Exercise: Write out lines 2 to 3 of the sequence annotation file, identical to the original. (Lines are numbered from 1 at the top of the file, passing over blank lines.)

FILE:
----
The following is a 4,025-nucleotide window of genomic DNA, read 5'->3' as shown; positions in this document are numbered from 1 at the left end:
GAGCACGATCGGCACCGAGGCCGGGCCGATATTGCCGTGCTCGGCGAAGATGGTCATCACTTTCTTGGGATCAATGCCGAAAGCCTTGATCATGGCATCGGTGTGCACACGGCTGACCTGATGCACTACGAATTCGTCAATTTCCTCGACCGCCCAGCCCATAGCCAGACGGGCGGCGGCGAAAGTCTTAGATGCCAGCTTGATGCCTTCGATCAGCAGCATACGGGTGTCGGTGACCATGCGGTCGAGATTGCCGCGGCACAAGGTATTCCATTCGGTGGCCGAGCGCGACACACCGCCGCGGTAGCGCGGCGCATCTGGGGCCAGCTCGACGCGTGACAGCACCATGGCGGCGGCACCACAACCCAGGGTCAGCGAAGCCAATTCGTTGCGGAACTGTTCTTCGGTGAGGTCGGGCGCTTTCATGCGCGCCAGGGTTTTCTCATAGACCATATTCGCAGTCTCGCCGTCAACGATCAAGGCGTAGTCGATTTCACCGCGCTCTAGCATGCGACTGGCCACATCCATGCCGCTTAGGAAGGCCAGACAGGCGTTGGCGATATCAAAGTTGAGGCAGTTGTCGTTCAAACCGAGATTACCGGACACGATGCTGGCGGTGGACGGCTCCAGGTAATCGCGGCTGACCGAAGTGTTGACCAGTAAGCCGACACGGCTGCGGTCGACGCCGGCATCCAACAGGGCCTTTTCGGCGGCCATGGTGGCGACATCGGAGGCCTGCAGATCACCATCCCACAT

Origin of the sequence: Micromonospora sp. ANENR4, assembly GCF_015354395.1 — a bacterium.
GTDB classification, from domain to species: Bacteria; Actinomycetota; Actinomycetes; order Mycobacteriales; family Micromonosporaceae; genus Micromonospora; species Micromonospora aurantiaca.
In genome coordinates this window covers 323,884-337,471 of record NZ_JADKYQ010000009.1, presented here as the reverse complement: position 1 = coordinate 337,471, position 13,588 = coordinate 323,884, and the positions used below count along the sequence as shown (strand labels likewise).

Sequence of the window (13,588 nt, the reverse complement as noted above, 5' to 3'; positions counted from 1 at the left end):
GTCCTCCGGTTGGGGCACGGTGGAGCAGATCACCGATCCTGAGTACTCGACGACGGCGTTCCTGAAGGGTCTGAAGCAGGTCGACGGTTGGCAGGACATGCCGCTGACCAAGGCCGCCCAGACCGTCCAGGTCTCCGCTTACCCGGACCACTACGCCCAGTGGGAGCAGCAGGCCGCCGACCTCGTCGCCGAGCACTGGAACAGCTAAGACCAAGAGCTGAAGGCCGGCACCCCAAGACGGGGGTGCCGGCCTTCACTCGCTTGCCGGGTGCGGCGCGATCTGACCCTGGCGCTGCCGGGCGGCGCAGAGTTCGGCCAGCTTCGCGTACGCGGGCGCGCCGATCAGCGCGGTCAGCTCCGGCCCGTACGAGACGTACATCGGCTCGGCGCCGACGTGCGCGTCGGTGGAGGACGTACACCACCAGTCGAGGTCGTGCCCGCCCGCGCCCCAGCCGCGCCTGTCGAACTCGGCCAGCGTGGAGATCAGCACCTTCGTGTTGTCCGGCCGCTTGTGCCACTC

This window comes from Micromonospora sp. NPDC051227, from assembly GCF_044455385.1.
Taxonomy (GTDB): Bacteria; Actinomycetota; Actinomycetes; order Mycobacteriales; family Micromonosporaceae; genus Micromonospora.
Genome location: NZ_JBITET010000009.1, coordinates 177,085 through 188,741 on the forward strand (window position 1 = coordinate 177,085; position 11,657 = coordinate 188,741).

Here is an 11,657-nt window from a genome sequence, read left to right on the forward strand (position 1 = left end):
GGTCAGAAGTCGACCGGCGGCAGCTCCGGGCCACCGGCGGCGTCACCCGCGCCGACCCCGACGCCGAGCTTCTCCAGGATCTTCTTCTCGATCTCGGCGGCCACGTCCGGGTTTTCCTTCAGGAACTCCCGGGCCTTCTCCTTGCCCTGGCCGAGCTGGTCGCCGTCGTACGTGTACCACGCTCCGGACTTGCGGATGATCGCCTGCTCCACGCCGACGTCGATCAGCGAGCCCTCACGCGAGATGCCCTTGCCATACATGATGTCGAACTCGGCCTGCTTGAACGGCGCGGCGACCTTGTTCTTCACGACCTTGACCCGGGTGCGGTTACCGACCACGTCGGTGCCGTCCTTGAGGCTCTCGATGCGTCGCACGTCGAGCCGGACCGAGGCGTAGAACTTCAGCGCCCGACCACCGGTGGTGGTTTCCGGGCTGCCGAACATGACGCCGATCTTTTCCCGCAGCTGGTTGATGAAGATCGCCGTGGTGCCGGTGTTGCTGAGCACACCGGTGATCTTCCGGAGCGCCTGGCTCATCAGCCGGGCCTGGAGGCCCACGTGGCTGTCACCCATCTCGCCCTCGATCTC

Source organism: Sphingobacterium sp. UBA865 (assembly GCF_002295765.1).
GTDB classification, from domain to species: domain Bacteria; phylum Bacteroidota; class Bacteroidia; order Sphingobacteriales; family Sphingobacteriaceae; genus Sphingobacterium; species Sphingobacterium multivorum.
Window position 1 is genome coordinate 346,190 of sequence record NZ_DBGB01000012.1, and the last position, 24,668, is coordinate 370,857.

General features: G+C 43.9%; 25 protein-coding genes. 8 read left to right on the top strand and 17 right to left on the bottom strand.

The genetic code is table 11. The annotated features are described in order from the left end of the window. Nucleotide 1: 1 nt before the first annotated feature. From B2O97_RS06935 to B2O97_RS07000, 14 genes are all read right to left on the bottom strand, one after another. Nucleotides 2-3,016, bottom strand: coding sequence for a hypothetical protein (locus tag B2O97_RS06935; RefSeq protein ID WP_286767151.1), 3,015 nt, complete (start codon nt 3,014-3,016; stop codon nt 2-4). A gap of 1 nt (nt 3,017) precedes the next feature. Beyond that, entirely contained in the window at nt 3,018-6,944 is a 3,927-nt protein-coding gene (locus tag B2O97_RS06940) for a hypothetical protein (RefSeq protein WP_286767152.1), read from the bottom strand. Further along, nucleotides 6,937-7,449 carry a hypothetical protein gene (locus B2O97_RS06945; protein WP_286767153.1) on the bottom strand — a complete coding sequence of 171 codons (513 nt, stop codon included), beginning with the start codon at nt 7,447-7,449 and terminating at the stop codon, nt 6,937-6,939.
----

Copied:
GAGCACGATCGGCACCGAGGCCGGGCCGATATTGCCGTGCTCGGCGAAGATGGTCATCACTTTCTTGGGATCAATGCCGAAAGCCTTGATCATGGCATCGGTGTGCACACGGCTGACCTGATGCACTACGAATTCGTCAATTTCCTCGACCGCCCAGCCCATAGCCAGACGGGCGGCGGCGAAAGTCTTAGATGCCAGCTTGATGCCTTCGATCAGCAGCATACGGGTGTCGGTGACCATGCGGTCGAGATTGCCGCGGCACAAGGTATTCCATTCGGTGGCCGAGCGCGACACACCGCCGCGGTAGCGCGGCGCATCTGGGGCCAGCTCGACGCGTGACAGCACCATGGCGGCGGCACCACAACCCAGGGTCAGCGAAGCCAATTCGTTGCGGAACTGTTCTTCGGTGAGGTCGGGCGCTTTCATGCGCGCCAGGGTTTTCTCATAGACCATATTCGCAGTCTCGCCGTCAACGATCAAGGCGTAGTCGATTTCACCGCGCTCTAGCATGCGACTGGCCACATCCATGCCGCTTAGGAAGGCCAGACAGGCGTTGGCGATATCAAAGTTGAGGCAGTTGTCGTTCAAACCGAGATTACCGGACACGATGCTGGCGGTGGACGGCTCCAGGTAATCGCGGCTGACCGAAGTGTTGACCAGTAAGCCGACACGGCTGCGGTCGACGCCGGCATCCAACAGGGCCTTTTCGGCGGCCATGGTGGCGACATCGGAGGCCTGCAGATCACCATCCCACAT

Origin of the sequence: Micromonospora sp. ANENR4, assembly GCF_015354395.1 — a bacterium.